Sandcut Beach Waterfall

Shirley / Jordan River Regional Park Reserve, British Columbia, Canada

Static Google Map of Sandcut Beach Waterfall

About Sandcut Beach Waterfall


Hiking Distance: 1.8km round trip
Suggested Time: 60-75 minutes

Date first visited: 2017-08-03
Date last visited: 2017-08-03

Waterfall Latitude: 48.41271
Waterfall Longitude: -124.01377

The Sandcut Beach Waterfall was a modestly-sized 10-15ft tall set of waterfalls spilling right onto a pebbly beach before the Sandcut Creek ultimately rejoined the Strait of Juan de Fuca, which separated Vancouver Island and the Olympic Peninsula. This waterfall represented one of those rare instances where we could combine a waterfall with a beach so it was fun for the whole family, and perhaps most pleasant of all was that the long and spacious beach only had a few dozen people so it didn’t feel crowded at all! Perhaps that was because getting to the beach required a short hike through a temperate rainforest as well as a bit of a drive well west of Victoria. In addition to being family friendly and naturesque (how many places on earth does a rainforest meet the Pacific?), it was also a nice place to view the sunset. Indeed, this place introduced to us the type of relatively “hidden” or lesser known treasures of Vancouver Island (at least outside of Victoria Harbour and Butchart Gardens), and I’m sure on a return trip to British Columbia, we’ll be sure to spend more time outside the usual spots and seek out more gems like this.

Logistically, our visit took place in early August on a year when there was pretty heavy rainfall in the Winter and Spring but very dry and hot conditions since the beginning of June. During that time, the waterfall took on a light-flowing two-segmented shape though I’ve seen pictures where the falls could easily widen out to three or more segments under heavier flows earlier in the year. The rainforest hike separating the highway from the beach was roughly 300m in length (about 10 minutes each way), but it was all downhill on the way there so it was a slightly more strenuous uphill hike on the return. However, walking to the waterfall slightly more than doubled the length of the hike as it was all beach walking to get there. As far as the tides were concerned (we checked this tide forecast), our visit took place while it was transitioning to high tide, but there was still ample space on the beach to reach the waterfall while staying dry.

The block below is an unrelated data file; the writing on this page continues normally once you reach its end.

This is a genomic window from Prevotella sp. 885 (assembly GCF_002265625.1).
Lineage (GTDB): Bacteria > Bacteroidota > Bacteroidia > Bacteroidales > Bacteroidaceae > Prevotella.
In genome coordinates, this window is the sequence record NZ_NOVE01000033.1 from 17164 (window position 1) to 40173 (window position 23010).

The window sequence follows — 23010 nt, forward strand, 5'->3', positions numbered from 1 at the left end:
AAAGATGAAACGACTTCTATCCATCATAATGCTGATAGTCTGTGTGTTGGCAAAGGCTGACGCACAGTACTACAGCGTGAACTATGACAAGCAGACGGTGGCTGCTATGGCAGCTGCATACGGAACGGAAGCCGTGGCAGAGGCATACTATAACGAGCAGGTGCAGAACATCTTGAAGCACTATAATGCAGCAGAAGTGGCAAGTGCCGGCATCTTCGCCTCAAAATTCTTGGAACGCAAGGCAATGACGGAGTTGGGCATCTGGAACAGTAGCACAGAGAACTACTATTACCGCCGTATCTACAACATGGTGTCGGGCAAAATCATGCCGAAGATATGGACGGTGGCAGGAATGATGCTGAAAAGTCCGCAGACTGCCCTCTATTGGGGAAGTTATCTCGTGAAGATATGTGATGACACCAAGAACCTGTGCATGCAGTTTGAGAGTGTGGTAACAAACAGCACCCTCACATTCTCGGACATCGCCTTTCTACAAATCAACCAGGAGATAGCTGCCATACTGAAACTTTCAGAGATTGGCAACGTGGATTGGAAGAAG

Our hike began from a modest car park along Hwy 14 (see directions below). Then, we promptly walked past a Jordan River Reserve sign (talking about beach ethics to protect the ecosystem) before we followed a well-maintained trail flanked by the tall trees and lower bush providing ample shade from the afternoon sun. Boards were placed on the ground to help when the trail would be muddy and prone to erosion, and perhaps the roughest part involved climbing over and past some exposed tree roots. Eventually, we left the canopy of the rainforest and descended right towards the calm pebble beach of Sandcut Beach. While Julie and Tahia were content to play and relax at the beach, I was still interested in seeking out the waterfall so I continued hiking.

So once on Sandcut Beach, I pretty much followed the shoreline east (to the left after facing the sea) and resumed walking for another 450m or so. I pretty much skirted the wet sand to make the walking easier (as the further away from the water I was, the more pebbles and stones would make the walking more challenging). Along the way, I noticed some interesting things like some seaweed that looked more like giant worms as well as driftwood that made their way to these shores. The water was calm with gentle waves (more like wakes) because it was protected from the open ocean in the channel known as the Strait of Juan de Fuca so it behaved similarly to the way the English Channel did between the southern shores England and the northern beaches of France. Eventually after another 10 minutes of walking, I finally reached Sandcut Beach Waterfall, where there was also a rope swing next to the falls as well as some private home or building above the short cliffs nestled within the rainforest a short distance upstream.

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Since we had based ourselves in Victoria during our visit to Sandcut Beach, we’ll describe the driving directions from there. So we first headed north on Douglas St, which eventually became the Hwy 1. We followed Hwy 1 for about 12km before keeping right to exit 14 bound for Hwy 14 towards Langford, Sooke, and the Highlands. Once onto Millstream Road, we then followed this surface street for the next 3.4km before turning right onto Sooke Rd (Hwy 14). Then, we continued on Hwy 14 for about 50km before reaching the trailhead parking for Sandcut Beach on the left (about 3km beyond Point No Point Resort, 7km past French Beach, and 26km past Sooke). Since parking space was limited, we found some space on the road shoulder to park nearby. Overall, this drive took us about 75 minutes, but most of that time was spent waiting to pass slower vehicles as it was pretty much two-lane highway with very sparse passing opportunities throughout Hwy 14.

To give you some geographical context, Sooke was 40km (around an hour drive) east of Victoria, 71km (about 75-90 minutes drive) east of Port Renfrew, about 122km (about 2 hours drive) south of Nanaimo.

Comprehensive video showing both of the remaining Sandcut Creek Waterfalls seen from all different angles

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Tagged with: sandcut beach, shirley, juan de fuca, point no point, sooke, vancouver island, british columbia, waterfall

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